LIN 205B - Computational Modeling of Language Structure

This graduate seminar examines how linguistic structure at various levels can be represented and learned by machines, and what the resulting computational models tell us about words, sentences and discourse. Along the way, we discuss related progress in machine understanding of language and its impact on our lives. Students will acquire the quantitative and formal perspectives necessary for computational modeling of language, developing an understanding of the role of computation in linguistic study, and how linguistic theory contributes to language technology.
Course Image


Kenji Sagae




LIN 127 or LIN 177, or consent of the instructor




From words and sentences to dialogues and even the entire web, structure is present at every level of every human language, and it is a crucial part of how we learn, understand and generate language. Computational Modeling of Language Structure investigates how machines can represent, learn and use the structure of words, sentences, dialogues and much more, combining insights from linguistic theory, statistical learning and artificial intelligence. The course will examine two related but separate issues that are central to the intersection of language and computation:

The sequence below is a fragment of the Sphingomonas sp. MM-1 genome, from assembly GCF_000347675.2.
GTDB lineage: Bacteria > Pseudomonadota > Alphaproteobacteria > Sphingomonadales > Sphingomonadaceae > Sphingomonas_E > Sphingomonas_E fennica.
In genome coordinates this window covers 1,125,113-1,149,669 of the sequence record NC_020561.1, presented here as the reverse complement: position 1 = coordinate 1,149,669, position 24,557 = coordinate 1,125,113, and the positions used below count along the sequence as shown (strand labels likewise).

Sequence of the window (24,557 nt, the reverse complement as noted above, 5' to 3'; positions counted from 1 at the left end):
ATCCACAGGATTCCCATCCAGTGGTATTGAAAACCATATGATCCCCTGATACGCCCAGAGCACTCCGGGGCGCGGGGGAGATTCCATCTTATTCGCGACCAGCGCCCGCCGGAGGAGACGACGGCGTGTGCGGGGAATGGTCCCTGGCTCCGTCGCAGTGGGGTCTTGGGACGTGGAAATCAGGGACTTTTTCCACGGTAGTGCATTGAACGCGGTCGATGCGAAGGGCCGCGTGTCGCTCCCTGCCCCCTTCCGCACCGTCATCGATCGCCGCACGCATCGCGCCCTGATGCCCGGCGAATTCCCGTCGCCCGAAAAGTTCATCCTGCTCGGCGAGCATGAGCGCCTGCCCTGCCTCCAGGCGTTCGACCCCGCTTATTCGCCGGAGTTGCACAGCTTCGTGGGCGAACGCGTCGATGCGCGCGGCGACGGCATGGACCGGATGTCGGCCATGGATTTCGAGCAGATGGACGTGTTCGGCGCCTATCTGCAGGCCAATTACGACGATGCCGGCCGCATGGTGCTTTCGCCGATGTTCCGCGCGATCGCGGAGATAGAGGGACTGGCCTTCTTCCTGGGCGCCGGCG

1. What can computational methods tell us about language, and what are some of their unique contributions to the study of language and its structure?
  2. How can machines understand and generate natural language, and what is the role of linguistics in artificially intelligent machines with natural language abilities?

These questions will be addressed through several aspects of how machines deal with linguistic structure.


How can our knowledge of morphology, syntax, semantics and pragmatics be formalized and represented in digital machines?


What types of computation are possible and feasible in computational frameworks that represent linguistic knowledge, and how do machines operate within such frameworks to understand and generate language?

Parameterization and learning

How can linguistic representations of structure at various levels be parameterized, and how can these parameters and their values be learned or inferred automatically?


How can computational models of linguistic structure be used in the study of language and in language technologies?